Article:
Instructional designers, also called instructional coordinators, work to develop instructional materials that are later used in the classroom. They can help create and coordinate curricula and teach educators how to best implement those curricula. Instructional designers are typically required to have a master's degree.
However, individuals who already have a degree in a related field can complete an online training or certificate program in instructional design. Some schools allow students to complete online certificate programs in instructional design while concurrently working toward a degree in education. Other programs may require a bachelor's degree prior to admission.
Instructional Design Training and Certificate
Instructional designers create everything from print materials to webinars, to self-paced e-learning products. They may focus on improving existing curriculum or starting from scratch with new instructional technologies. Online instructional design training programs focus on instructional strategies, project management, assessment methods and designing computer-based training materials; some such programs focus specifically on adult learning theory.
Certificate programs in instructional design are more common at the graduate level and in many cases may be completed as part of a master's degree program in education. Many such programs are designed for working professionals, and a background in training and development is helpful to prospective students. Programs may be tailored to current school personnel already possessing a license or to training and development professionals desiring credentials in instructional design.
Some programs have no educational prerequisites for non-degree students, while others may require a bachelor's degree. Students pursuing an instructional design certificate as part of a master's degree program may need to fulfill additional admissions requirements, which can include a bachelor's degree in a related field.
Information and Requirements
Online graduate certificate programs in instructional design include 12-18 credit hours of courses and, depending on course load, generally take from six months to one year to complete. Many certificate programs in this field can be completed entirely online, with no on-campus requirements. Most online programs utilize a course management system, such as Blackboard, which allows distance-learning students to access course materials, turn in assignments and communicate with classmates and instructors.
Online students need a computer with Internet access, and a high-speed connection is typically recommended. Additionally, most schools require an e-mail account, and, less commonly, access to a fax machine. Students lacking in strong computer skills may need to take a prerequisite course in this area. Other computer-related requirements may include a specific amount of free disk space, word processing program, operating system and processor speed.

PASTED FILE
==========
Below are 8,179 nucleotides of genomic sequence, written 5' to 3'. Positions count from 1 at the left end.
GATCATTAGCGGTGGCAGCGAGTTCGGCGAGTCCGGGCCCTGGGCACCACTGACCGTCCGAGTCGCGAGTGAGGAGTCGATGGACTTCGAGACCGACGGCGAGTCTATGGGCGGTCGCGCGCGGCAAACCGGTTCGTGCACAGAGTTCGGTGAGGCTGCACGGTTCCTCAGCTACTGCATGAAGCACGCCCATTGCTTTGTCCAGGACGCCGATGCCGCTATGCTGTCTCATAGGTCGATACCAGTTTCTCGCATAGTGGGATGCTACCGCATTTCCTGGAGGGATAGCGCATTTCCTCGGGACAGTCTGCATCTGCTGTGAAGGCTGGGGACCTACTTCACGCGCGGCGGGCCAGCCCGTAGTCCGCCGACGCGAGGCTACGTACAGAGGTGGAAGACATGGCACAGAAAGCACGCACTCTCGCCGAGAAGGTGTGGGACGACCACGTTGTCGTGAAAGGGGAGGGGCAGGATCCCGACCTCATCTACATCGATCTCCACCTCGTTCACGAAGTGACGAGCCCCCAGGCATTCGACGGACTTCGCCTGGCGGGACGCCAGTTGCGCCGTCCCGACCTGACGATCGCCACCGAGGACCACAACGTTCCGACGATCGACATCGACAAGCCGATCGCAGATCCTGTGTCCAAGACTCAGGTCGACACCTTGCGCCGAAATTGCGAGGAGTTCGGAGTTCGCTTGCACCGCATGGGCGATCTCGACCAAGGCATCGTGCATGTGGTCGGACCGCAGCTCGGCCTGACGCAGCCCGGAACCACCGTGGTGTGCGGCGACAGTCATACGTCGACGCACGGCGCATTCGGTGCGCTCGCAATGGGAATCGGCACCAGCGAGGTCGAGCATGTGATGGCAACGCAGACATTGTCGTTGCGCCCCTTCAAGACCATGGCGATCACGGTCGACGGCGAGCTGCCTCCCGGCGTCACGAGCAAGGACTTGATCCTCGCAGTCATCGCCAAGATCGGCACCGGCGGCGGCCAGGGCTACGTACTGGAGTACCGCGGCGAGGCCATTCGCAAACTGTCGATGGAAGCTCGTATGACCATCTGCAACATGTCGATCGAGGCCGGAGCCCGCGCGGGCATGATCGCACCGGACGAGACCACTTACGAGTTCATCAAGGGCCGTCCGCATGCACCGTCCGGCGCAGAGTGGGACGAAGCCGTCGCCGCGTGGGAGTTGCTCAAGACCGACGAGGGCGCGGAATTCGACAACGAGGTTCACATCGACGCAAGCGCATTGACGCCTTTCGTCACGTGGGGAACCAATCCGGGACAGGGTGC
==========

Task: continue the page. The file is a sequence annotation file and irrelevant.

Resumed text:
List of Common Instructional Design Courses
Curriculum in these certificate programs focuses on enhancing skills in designing efficient and effective instructional materials. Courses vary by school and by specialization, such as technology or multimedia, but some are common to every program.
Instructional Design and Development
Participants develop skills for analyzing the teaching and learning process using instructional design principles and practices. Practical application, theory and models are used to teach design team roles, historical development, learning systems and professional terminology.
Web and Distance Delivery Computer Applications
The focus of this course is on critical concepts and issues, technologies, practices and theoretical foundations of distance education. Computer systems and software, web-based language, graphics and movies are also covered.
Instructional System and Technology Research and Management
This course concentrates on learning and research in instructional requirements, learning situations, learner characteristics, project management, instructional delivery platforms, knowledge management tools and instructional material production. Participants also study task and needs analysis and design coordination of instructional systems and technology.
The U.S. Bureau of Labor Statistics (BLS) reported that instructional coordinators earned a median annual wage of $62,270 in May 2015 (www.bls.gov). Also per the BLS, employment in this field is expected to grow by 7% between 2014 and 2024, due to the emphasis on quality of education and an increased need for workers to meet the demands of a changing society.
According to a 2009 Learning Executives Confidence Index released by the Association for Talent Development (ASTD), roughly 60% of professionals in the field of education predict that virtual lesson delivery and online learning is on the rise (www.td.org).
Continuing Education Information
An advanced degree in instructional design is desirable to most employers. Master's degree programs in instructional design are available, and elective credit hours in certificate programs usually apply to a Master of Science in Instructional Design. In addition, the ASTD offers 16 different training programs in nine instructional design specialties.These training programs require work experience and passing of knowledge-based exams for certification.
Students can earn a certificate in instructional design online to study instructional development and technology in the field to enhance the creation and implementation of curriculum. Graduates of these programs will likely need a master's degree to work as instructional coordinators.